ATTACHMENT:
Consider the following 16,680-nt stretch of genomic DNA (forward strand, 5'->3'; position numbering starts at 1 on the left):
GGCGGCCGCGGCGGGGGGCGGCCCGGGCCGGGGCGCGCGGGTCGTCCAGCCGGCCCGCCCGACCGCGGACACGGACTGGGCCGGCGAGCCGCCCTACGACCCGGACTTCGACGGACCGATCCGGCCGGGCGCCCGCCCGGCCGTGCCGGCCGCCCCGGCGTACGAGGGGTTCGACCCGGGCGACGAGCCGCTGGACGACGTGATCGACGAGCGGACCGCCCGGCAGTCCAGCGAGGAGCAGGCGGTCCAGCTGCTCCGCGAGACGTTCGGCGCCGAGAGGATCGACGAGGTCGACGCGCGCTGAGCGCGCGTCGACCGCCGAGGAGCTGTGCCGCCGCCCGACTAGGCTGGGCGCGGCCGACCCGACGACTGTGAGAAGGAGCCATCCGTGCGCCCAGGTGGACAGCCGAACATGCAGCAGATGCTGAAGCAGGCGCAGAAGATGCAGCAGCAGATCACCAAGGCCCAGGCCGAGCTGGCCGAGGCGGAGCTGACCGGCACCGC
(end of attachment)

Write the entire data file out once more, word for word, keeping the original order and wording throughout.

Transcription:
Consider the following 16,680-nt stretch of genomic DNA (forward strand, 5'->3'; position numbering starts at 1 on the left):
GGCGGCCGCGGCGGGGGGCGGCCCGGGCCGGGGCGCGCGGGTCGTCCAGCCGGCCCGCCCGACCGCGGACACGGACTGGGCCGGCGAGCCGCCCTACGACCCGGACTTCGACGGACCGATCCGGCCGGGCGCCCGCCCGGCCGTGCCGGCCGCCCCGGCGTACGAGGGGTTCGACCCGGGCGACGAGCCGCTGGACGACGTGATCGACGAGCGGACCGCCCGGCAGTCCAGCGAGGAGCAGGCGGTCCAGCTGCTCCGCGAGACGTTCGGCGCCGAGAGGATCGACGAGGTCGACGCGCGCTGAGCGCGCGTCGACCGCCGAGGAGCTGTGCCGCCGCCCGACTAGGCTGGGCGCGGCCGACCCGACGACTGTGAGAAGGAGCCATCCGTGCGCCCAGGTGGACAGCCGAACATGCAGCAGATGCTGAAGCAGGCGCAGAAGATGCAGCAGCAGATCACCAAGGCCCAGGCCGAGCTGGCCGAGGCGGAGCTGACCGGCACCGC